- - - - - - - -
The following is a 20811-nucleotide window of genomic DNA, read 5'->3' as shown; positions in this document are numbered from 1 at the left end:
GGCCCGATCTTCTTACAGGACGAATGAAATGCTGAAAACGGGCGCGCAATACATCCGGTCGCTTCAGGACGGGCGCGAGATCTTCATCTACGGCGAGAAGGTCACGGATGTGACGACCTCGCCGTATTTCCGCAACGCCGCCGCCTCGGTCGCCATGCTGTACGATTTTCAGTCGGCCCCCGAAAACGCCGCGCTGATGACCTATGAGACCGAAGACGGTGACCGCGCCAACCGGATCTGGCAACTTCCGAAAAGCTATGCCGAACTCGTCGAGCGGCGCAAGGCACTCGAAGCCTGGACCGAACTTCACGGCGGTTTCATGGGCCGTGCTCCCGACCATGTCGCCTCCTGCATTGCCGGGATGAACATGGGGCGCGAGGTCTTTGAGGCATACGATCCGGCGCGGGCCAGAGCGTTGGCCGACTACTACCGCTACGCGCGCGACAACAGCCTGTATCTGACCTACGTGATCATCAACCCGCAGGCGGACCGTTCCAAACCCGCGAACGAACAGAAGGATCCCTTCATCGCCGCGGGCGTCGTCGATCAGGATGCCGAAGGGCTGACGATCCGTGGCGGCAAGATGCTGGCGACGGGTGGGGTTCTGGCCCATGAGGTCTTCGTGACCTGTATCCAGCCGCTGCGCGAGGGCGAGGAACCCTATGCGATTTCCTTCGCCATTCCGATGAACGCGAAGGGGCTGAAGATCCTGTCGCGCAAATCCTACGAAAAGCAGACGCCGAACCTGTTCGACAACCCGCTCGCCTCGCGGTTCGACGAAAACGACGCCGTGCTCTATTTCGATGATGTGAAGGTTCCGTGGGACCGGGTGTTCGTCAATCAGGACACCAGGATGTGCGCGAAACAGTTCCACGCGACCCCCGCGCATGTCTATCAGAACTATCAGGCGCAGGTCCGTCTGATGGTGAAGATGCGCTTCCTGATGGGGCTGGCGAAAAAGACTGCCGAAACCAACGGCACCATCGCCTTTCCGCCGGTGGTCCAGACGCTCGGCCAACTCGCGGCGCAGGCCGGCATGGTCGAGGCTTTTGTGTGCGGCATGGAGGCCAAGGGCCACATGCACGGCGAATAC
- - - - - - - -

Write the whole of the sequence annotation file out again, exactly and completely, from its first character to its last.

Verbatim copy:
The following is a 20811-nucleotide window of genomic DNA, read 5'->3' as shown; positions in this document are numbered from 1 at the left end:
GGCCCGATCTTCTTACAGGACGAATGAAATGCTGAAAACGGGCGCGCAATACATCCGGTCGCTTCAGGACGGGCGCGAGATCTTCATCTACGGCGAGAAGGTCACGGATGTGACGACCTCGCCGTATTTCCGCAACGCCGCCGCCTCGGTCGCCATGCTGTACGATTTTCAGTCGGCCCCCGAAAACGCCGCGCTGATGACCTATGAGACCGAAGACGGTGACCGCGCCAACCGGATCTGGCAACTTCCGAAAAGCTATGCCGAACTCGTCGAGCGGCGCAAGGCACTCGAAGCCTGGACCGAACTTCACGGCGGTTTCATGGGCCGTGCTCCCGACCATGTCGCCTCCTGCATTGCCGGGATGAACATGGGGCGCGAGGTCTTTGAGGCATACGATCCGGCGCGGGCCAGAGCGTTGGCCGACTACTACCGCTACGCGCGCGACAACAGCCTGTATCTGACCTACGTGATCATCAACCCGCAGGCGGACCGTTCCAAACCCGCGAACGAACAGAAGGATCCCTTCATCGCCGCGGGCGTCGTCGATCAGGATGCCGAAGGGCTGACGATCCGTGGCGGCAAGATGCTGGCGACGGGTGGGGTTCTGGCCCATGAGGTCTTCGTGACCTGTATCCAGCCGCTGCGCGAGGGCGAGGAACCCTATGCGATTTCCTTCGCCATTCCGATGAACGCGAAGGGGCTGAAGATCCTGTCGCGCAAATCCTACGAAAAGCAGACGCCGAACCTGTTCGACAACCCGCTCGCCTCGCGGTTCGACGAAAACGACGCCGTGCTCTATTTCGATGATGTGAAGGTTCCGTGGGACCGGGTGTTCGTCAATCAGGACACCAGGATGTGCGCGAAACAGTTCCACGCGACCCCCGCGCATGTCTATCAGAACTATCAGGCGCAGGTCCGTCTGATGGTGAAGATGCGCTTCCTGATGGGGCTGGCGAAAAAGACTGCCGAAACCAACGGCACCATCGCCTTTCCGCCGGTGGTCCAGACGCTCGGCCAACTCGCGGCGCAGGCCGGCATGGTCGAGGCTTTTGTGTGCGGCATGGAGGCCAAGGGCCACATGCACGGCGAATAC